The Key West quail-dove (Geotrygon chrysia) is a species of bird from the doves and pigeon family Columbidae. It is probably most closely related to the bridled quail-dove. The Key West quail-dove is approximately 27–31 cm in length. The bird is distinguished by having a dark rust-colored back and similarly colored wings. It has some amethyst or bronze green iridescence on its crown, nape and in the back of its neck. The mantle, back, rump and inner wing coverts show some purplish red iridescence. It also has a bold white facial stripe. Its call is similar that of the white-tipped dove.
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The Key West Quail-Dove is a species native to the Greater Antilles and The Bahamas (Raffaele and others 1998). In Puerto Rico, this species has been reported for the mainland, Mona, and Vieques (Biaggi 1997, Bowdish 1902, Raffaele 1989a), in the latter being a rare to extremely rare resident (Gemmill 2015). In Puerto Rico, it is known from western Ponce in the southern region and from Arecibo to Isabela among the haystack hills of the northern coast. Nonetheless, a population was reported from the southern area of the Tortuguero Lagoon (Raffaele 1989a). It usually inhabits coastal forested areas and wooded, scrubby thickets in arid areas (Saliva 1994). It is difficult to observe as it is more frequently found on the ground than in trees (Biaggi 1997). The species mostly inhabits the understory of dense forests with ample leaf litter, primarily in arid and semi-arid areas. However, it has also been documented in moist and wet mountain forests with undisturbed understory (Raffaele and others 1998). The atlas fieldwork yielded a total of 63 records within 44 hexagons or 9 percent of the 479 total hexagons (see map). Of the 44 hexagons where this species was found, breeding met the atlas definition of confirmed in 7 percent (3) of the hexagons, probable in 7 percent (3), and possible in 86 percent (38) (see map). Key West Quail-Dove distribution. The map shows the highest breeding code by hexagon and overlaying the ecological life zones in Puerto Rico. Note: percentages may not total 100 due to rounding. 57Key West Quail-Dove/Paloma Perdiz Áurea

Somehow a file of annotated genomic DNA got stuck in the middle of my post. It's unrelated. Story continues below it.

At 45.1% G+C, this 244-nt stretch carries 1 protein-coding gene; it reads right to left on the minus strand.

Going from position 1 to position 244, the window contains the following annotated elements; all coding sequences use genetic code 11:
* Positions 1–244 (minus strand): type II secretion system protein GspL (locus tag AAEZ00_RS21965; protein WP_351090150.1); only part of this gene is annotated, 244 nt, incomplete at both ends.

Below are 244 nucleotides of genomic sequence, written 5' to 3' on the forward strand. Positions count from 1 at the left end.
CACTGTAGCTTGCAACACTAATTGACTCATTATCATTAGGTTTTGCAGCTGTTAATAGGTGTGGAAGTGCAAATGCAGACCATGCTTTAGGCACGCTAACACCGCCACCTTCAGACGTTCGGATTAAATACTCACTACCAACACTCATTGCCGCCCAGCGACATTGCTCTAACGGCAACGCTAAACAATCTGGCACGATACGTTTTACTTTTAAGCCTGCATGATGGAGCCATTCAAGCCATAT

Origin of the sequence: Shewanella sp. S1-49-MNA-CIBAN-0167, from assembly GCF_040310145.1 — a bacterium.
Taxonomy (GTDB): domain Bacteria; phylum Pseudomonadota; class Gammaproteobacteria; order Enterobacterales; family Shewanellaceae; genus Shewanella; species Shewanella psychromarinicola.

The Key West Quail-Dove builds its nest of branches and plants (Biaggi 1997). The nests are usually built above the ground in bushes or small trees and are commonly located either on the ground or in low undergrowth among bromeliads (Raffaele 1998). Atlas results show that this species breeding season extends mostly from January to August, with the most breeding activity from March through June, and to a lesser extent from October to December (see chart). Results show that this species breeds within the subtropical moist forest life zone (66 percent of the hexagons) at the northern karst region of the island, although it is considered possible for it to breed in the subtropical dry forest life zone (16 percent of the hexagons) as well as in the subtropical wet and lower montane wet forest life zones (18 percent of the hexagons) (see table and map).
The global population trend of the Key West Quail-Dove has not been quantified or assessed, but it is described as fairly common (Stotz and others 1996). This species is currently listed as a species of least concern by the IUCN (BirdLife International 2016). Locally, this species is not listed in any of the threatened categories of PRDNER and USFWS. In Puerto Rico, the Key West Quail-Dove has a protected habitat in land of 24 percent or 255 km2 of the total area covered by the hexagons where evidence of breeding was found for this species (1052 km2).